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  • Print publication year: 2015
  • Online publication date: July 2015

6 - Joining the dots: network analysis of gene perturbation data


How to link genotypes and phenotypes is a long-standing question in modern biology. Modern high-throughput approaches are key technologies at the forefront of genetic research. They enable the analysis of a biological response to thousands of experimental perturbations and require a tight collaboration between experimental and computational scientists. Perturbation studies and computational approaches have revolutionized research in functional genomics and genetics and promise to lay the foundation for personalized medicine. For modern high-throughput technologies, computation is as important as experimentation. Genome-wide image-based RNA interference (RNAi) screens, for example, are only feasible because of computational techniques. Computational skills to analyse the data have become as important as experimental skills to generate the data.

Design and analysis of phenol typing screens depend on the number of genes perturbed and the richness of the phenotype observed (Figure 6.1). At one extreme are high-throughput screens with single reporters, e.g. a genome-wide screen for new components of a pathway. At the other extreme are perturbations of individual genes with very rich phenotypes, e.g. assessing the effects of a single gene perturbation on several molecular levels over time. Between these two extremes lie a variety of possible screen designs. Two widely used scenarios are small-scale perturbations (<20 genes) of a single target pathway with rich readouts, e.g. a global transcriptional profile, and medium-scale perturbations (hundreds of genes) with multi-parametric readouts, e.g. cell morphology or growth in different media. In the following we will discuss statistical and computational methodologies for functional analysis in all four scenarios.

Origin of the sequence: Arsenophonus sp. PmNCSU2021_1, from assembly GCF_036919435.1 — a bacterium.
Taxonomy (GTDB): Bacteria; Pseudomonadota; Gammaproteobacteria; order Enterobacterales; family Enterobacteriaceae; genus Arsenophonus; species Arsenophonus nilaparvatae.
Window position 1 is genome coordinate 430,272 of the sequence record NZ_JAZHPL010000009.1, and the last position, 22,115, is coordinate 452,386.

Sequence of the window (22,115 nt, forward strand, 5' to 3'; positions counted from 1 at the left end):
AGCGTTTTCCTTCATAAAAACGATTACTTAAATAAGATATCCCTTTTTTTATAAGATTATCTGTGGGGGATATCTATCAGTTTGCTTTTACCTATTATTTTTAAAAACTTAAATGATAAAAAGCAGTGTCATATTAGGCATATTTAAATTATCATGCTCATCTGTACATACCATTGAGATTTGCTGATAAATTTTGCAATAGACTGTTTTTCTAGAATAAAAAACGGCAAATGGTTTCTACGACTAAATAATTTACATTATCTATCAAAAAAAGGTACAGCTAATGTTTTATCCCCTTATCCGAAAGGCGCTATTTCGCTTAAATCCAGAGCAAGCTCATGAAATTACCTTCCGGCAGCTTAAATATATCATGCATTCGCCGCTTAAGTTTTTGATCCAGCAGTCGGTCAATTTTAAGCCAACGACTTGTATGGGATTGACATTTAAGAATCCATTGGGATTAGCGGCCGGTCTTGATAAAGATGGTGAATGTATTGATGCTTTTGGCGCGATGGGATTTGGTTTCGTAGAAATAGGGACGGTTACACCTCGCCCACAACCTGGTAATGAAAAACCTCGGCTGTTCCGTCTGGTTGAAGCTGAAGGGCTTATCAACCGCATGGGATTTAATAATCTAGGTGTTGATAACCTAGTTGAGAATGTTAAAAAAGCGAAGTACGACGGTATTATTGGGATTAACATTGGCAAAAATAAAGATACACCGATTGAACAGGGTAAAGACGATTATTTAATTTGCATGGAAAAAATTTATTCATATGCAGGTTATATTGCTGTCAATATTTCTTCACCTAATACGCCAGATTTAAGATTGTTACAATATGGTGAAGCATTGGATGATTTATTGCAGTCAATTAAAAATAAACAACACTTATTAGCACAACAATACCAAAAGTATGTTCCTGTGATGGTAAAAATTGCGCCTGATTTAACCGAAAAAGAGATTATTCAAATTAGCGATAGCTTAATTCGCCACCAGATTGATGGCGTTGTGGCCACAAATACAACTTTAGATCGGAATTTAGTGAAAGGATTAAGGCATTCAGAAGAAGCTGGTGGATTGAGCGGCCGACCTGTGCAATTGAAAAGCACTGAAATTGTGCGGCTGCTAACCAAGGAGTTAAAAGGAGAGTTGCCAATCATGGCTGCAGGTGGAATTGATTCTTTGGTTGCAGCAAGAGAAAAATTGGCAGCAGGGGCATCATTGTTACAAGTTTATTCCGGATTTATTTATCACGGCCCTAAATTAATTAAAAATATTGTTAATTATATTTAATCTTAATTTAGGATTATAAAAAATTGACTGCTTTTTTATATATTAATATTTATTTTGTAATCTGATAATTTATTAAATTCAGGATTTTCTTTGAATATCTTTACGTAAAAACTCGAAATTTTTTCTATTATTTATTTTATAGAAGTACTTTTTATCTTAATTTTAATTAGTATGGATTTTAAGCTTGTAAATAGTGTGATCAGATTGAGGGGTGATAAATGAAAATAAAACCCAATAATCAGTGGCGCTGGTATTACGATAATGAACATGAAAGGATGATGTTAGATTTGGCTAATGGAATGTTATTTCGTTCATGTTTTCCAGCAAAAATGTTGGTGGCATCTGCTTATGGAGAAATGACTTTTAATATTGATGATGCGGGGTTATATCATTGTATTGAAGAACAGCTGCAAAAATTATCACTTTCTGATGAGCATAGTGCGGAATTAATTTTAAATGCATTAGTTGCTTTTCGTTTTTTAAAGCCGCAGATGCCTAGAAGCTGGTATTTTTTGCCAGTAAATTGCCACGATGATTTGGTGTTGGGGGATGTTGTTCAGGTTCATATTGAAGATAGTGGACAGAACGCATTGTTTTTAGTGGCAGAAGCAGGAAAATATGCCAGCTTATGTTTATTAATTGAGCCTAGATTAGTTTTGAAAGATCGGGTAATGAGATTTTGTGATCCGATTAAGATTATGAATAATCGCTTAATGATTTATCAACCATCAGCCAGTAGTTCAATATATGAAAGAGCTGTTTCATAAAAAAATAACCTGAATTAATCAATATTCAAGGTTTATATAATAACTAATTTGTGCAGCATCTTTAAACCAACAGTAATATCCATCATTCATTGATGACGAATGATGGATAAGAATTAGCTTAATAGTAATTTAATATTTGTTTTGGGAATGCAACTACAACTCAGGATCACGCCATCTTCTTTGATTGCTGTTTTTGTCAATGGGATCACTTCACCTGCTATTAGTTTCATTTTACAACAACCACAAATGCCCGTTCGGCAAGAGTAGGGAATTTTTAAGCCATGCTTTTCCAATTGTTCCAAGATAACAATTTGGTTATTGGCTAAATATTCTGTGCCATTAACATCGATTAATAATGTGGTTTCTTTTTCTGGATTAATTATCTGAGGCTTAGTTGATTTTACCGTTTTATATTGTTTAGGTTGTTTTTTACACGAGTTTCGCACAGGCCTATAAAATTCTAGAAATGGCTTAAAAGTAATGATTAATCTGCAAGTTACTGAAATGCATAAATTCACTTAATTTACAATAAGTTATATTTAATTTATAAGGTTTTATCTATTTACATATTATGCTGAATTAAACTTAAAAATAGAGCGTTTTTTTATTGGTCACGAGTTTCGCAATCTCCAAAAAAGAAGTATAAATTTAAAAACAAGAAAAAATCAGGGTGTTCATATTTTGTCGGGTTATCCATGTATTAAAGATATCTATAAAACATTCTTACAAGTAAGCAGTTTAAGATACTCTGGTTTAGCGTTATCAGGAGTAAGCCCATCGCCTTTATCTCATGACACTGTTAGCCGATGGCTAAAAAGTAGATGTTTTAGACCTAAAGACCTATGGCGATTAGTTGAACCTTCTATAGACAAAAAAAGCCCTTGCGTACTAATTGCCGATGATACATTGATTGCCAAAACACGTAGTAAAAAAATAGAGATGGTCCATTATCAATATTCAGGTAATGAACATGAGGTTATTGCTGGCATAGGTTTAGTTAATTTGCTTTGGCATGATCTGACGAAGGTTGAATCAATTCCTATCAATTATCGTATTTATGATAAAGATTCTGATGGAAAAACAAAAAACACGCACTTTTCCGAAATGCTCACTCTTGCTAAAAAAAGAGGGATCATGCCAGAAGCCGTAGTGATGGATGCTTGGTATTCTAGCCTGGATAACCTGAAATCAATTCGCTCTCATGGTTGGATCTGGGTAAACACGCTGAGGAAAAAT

Scenario 1: Genome-wide screens with single reporters

RNAi screens have been frequently and successfully applied for functional profiling of genes on a large scale (Boutros & Ahringer 2008). The vast majority of these applications use a single phenotype (e.g. cell viability, growth rate, activity of reporter constructs) to characterize the function of genes in specific biological pathways.

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